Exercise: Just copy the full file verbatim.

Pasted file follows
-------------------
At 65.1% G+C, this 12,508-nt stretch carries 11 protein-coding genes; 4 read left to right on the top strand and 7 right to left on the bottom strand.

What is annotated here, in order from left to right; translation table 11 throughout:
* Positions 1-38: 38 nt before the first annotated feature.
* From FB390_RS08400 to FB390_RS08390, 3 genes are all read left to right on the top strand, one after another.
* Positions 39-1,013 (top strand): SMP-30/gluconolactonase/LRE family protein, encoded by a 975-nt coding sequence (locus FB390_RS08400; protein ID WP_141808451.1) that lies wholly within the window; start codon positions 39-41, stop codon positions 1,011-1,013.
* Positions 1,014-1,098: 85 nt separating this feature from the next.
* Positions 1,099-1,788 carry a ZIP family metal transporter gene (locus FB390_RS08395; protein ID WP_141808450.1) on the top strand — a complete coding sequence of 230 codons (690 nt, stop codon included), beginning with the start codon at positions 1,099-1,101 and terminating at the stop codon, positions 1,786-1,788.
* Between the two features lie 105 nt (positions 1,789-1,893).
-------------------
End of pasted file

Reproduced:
At 65.1% G+C, this 12,508-nt stretch carries 11 protein-coding genes; 4 read left to right on the top strand and 7 right to left on the bottom strand.

What is annotated here, in order from left to right; translation table 11 throughout:
* Positions 1-38: 38 nt before the first annotated feature.
* From FB390_RS08400 to FB390_RS08390, 3 genes are all read left to right on the top strand, one after another.
* Positions 39-1,013 (top strand): SMP-30/gluconolactonase/LRE family protein, encoded by a 975-nt coding sequence (locus FB390_RS08400; protein ID WP_141808451.1) that lies wholly within the window; start codon positions 39-41, stop codon positions 1,011-1,013.
* Positions 1,014-1,098: 85 nt separating this feature from the next.
* Positions 1,099-1,788 carry a ZIP family metal transporter gene (locus FB390_RS08395; protein ID WP_141808450.1) on the top strand — a complete coding sequence of 230 codons (690 nt, stop codon included), beginning with the start codon at positions 1,099-1,101 and terminating at the stop codon, positions 1,786-1,788.
* Between the two features lie 105 nt (positions 1,789-1,893).